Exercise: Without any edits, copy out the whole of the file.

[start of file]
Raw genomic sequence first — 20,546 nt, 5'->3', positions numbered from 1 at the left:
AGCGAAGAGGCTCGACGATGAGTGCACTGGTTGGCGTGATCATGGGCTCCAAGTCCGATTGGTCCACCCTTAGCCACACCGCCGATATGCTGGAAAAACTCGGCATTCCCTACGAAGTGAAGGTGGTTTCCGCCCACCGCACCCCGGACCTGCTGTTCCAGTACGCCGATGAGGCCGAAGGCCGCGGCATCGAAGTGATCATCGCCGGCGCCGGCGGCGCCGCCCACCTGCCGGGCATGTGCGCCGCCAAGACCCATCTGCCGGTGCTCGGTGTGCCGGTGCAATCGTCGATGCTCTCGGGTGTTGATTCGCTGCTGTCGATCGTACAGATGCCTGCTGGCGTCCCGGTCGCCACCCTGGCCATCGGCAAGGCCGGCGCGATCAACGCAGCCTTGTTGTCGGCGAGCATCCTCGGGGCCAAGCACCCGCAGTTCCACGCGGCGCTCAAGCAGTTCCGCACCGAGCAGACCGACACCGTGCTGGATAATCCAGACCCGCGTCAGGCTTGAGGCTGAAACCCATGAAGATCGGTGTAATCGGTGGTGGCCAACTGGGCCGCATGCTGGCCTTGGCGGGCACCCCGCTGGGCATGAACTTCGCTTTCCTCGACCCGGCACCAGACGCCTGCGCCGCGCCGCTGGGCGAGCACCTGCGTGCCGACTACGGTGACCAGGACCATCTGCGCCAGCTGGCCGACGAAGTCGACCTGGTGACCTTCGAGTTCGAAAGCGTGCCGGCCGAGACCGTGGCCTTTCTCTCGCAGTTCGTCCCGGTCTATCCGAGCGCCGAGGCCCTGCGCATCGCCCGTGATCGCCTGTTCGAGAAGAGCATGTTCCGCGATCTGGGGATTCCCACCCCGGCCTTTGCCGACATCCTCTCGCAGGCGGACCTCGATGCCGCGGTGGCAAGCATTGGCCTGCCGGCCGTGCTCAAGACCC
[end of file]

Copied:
Raw genomic sequence first — 20,546 nt, 5'->3', positions numbered from 1 at the left:
AGCGAAGAGGCTCGACGATGAGTGCACTGGTTGGCGTGATCATGGGCTCCAAGTCCGATTGGTCCACCCTTAGCCACACCGCCGATATGCTGGAAAAACTCGGCATTCCCTACGAAGTGAAGGTGGTTTCCGCCCACCGCACCCCGGACCTGCTGTTCCAGTACGCCGATGAGGCCGAAGGCCGCGGCATCGAAGTGATCATCGCCGGCGCCGGCGGCGCCGCCCACCTGCCGGGCATGTGCGCCGCCAAGACCCATCTGCCGGTGCTCGGTGTGCCGGTGCAATCGTCGATGCTCTCGGGTGTTGATTCGCTGCTGTCGATCGTACAGATGCCTGCTGGCGTCCCGGTCGCCACCCTGGCCATCGGCAAGGCCGGCGCGATCAACGCAGCCTTGTTGTCGGCGAGCATCCTCGGGGCCAAGCACCCGCAGTTCCACGCGGCGCTCAAGCAGTTCCGCACCGAGCAGACCGACACCGTGCTGGATAATCCAGACCCGCGTCAGGCTTGAGGCTGAAACCCATGAAGATCGGTGTAATCGGTGGTGGCCAACTGGGCCGCATGCTGGCCTTGGCGGGCACCCCGCTGGGCATGAACTTCGCTTTCCTCGACCCGGCACCAGACGCCTGCGCCGCGCCGCTGGGCGAGCACCTGCGTGCCGACTACGGTGACCAGGACCATCTGCGCCAGCTGGCCGACGAAGTCGACCTGGTGACCTTCGAGTTCGAAAGCGTGCCGGCCGAGACCGTGGCCTTTCTCTCGCAGTTCGTCCCGGTCTATCCGAGCGCCGAGGCCCTGCGCATCGCCCGTGATCGCCTGTTCGAGAAGAGCATGTTCCGCGATCTGGGGATTCCCACCCCGGCCTTTGCCGACATCCTCTCGCAGGCGGACCTCGATGCCGCGGTGGCAAGCATTGGCCTGCCGGCCGTGCTCAAGACCC